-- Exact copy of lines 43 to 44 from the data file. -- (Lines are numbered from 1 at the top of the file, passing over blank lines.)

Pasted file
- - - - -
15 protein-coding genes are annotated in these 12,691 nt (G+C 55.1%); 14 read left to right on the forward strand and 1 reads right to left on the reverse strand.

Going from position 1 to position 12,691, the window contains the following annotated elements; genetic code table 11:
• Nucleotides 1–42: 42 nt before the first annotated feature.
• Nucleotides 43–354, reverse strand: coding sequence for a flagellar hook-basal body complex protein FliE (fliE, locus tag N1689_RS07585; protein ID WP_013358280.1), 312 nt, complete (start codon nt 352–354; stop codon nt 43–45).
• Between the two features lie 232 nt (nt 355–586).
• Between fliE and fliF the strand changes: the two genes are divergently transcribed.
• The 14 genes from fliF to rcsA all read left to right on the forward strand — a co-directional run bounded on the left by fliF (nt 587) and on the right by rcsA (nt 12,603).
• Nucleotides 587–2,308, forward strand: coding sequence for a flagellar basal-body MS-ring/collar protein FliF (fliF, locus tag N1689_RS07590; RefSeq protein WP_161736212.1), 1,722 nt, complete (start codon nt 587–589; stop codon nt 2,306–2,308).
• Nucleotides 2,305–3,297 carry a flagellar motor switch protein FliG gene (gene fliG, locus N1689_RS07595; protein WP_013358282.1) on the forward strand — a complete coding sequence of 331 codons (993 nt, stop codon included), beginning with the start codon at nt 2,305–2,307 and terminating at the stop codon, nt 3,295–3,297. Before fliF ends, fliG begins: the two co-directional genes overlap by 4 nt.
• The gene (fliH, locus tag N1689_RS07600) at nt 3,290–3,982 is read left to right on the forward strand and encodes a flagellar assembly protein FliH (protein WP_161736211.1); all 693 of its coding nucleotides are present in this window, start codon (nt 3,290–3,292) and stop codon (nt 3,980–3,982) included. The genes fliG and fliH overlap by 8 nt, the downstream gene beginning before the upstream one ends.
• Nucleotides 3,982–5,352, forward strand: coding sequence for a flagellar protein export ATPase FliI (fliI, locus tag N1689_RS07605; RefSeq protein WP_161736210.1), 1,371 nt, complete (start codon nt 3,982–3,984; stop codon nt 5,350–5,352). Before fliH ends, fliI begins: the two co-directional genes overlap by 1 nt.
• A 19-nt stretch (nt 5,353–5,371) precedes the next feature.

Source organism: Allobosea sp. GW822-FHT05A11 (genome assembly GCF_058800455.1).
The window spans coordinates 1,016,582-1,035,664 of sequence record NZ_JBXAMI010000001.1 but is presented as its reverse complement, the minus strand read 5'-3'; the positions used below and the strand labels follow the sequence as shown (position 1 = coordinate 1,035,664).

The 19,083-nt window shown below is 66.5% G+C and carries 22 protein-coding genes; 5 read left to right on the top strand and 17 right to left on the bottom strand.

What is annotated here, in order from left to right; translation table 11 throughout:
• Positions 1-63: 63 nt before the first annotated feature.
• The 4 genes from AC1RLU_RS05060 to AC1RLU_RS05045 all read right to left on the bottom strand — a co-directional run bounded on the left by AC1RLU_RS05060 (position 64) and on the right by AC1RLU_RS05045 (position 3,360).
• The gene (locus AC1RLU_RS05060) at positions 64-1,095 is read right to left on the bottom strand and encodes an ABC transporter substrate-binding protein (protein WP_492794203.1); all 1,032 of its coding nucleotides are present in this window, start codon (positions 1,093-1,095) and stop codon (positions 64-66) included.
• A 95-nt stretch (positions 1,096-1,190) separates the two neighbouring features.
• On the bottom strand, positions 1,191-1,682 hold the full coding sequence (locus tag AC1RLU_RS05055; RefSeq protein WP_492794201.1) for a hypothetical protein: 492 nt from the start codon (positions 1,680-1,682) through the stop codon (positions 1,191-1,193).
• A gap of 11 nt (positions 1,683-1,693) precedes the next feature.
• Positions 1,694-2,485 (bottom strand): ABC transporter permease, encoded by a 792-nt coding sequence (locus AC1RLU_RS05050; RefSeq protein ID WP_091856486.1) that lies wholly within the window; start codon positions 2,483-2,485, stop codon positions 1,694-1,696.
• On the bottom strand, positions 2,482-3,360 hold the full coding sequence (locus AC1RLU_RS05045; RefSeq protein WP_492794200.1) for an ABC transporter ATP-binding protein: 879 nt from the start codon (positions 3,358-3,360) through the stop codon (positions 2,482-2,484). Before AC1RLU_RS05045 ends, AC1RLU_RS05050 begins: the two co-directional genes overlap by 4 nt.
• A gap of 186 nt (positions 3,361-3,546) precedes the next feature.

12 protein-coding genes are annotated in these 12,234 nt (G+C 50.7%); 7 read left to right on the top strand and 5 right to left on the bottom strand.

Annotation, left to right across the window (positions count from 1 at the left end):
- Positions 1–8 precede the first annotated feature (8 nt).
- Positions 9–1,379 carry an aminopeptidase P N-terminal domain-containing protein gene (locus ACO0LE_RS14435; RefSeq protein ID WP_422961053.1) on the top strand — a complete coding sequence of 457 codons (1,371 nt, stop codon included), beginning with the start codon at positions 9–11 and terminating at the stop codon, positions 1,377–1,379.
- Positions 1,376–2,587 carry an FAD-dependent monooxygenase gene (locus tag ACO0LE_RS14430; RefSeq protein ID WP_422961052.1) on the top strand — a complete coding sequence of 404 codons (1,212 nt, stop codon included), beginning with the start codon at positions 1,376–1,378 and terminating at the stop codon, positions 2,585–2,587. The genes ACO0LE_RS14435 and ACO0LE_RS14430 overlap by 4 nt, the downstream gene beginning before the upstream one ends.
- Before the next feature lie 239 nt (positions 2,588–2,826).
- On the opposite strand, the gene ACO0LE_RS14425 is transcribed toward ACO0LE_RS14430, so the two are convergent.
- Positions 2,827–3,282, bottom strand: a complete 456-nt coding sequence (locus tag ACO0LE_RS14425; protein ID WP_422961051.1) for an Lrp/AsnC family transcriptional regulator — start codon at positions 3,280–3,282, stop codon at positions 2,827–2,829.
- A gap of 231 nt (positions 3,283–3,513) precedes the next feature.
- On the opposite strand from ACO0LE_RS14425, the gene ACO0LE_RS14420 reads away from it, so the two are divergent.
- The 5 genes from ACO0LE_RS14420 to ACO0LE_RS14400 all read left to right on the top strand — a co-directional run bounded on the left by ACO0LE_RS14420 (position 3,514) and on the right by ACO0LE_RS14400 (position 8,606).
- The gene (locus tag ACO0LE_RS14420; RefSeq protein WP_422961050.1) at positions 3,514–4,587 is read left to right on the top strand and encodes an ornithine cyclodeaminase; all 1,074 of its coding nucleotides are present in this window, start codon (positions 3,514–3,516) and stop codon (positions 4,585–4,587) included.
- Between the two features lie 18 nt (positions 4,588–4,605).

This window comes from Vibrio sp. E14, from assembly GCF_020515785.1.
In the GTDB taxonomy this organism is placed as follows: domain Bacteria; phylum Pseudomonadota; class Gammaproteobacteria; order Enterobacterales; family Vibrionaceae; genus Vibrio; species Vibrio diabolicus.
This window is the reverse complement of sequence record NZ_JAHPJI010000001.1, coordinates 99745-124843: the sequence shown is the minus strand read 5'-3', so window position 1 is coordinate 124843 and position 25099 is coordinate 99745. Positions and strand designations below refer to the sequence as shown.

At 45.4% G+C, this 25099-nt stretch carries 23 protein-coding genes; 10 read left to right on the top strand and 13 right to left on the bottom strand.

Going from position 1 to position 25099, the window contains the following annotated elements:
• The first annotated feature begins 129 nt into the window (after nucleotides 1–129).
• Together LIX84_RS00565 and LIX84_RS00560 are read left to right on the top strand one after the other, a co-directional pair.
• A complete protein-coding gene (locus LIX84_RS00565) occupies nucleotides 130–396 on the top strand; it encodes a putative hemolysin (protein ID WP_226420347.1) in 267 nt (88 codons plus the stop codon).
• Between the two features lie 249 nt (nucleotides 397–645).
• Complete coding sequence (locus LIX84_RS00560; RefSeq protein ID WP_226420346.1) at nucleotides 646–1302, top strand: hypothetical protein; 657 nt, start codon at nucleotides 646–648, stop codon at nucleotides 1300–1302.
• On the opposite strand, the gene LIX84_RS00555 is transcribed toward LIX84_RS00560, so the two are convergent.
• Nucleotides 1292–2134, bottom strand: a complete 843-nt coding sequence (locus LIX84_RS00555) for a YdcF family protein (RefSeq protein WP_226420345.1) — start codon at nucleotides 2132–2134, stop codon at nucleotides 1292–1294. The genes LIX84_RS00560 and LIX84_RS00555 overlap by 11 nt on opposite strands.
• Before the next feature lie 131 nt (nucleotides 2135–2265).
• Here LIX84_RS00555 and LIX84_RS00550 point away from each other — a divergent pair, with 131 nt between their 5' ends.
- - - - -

Going from position 1 to position 25099, the window contains the following annotated elements:
• The first annotated feature begins 129 nt into the window (after nucleotides 1–129).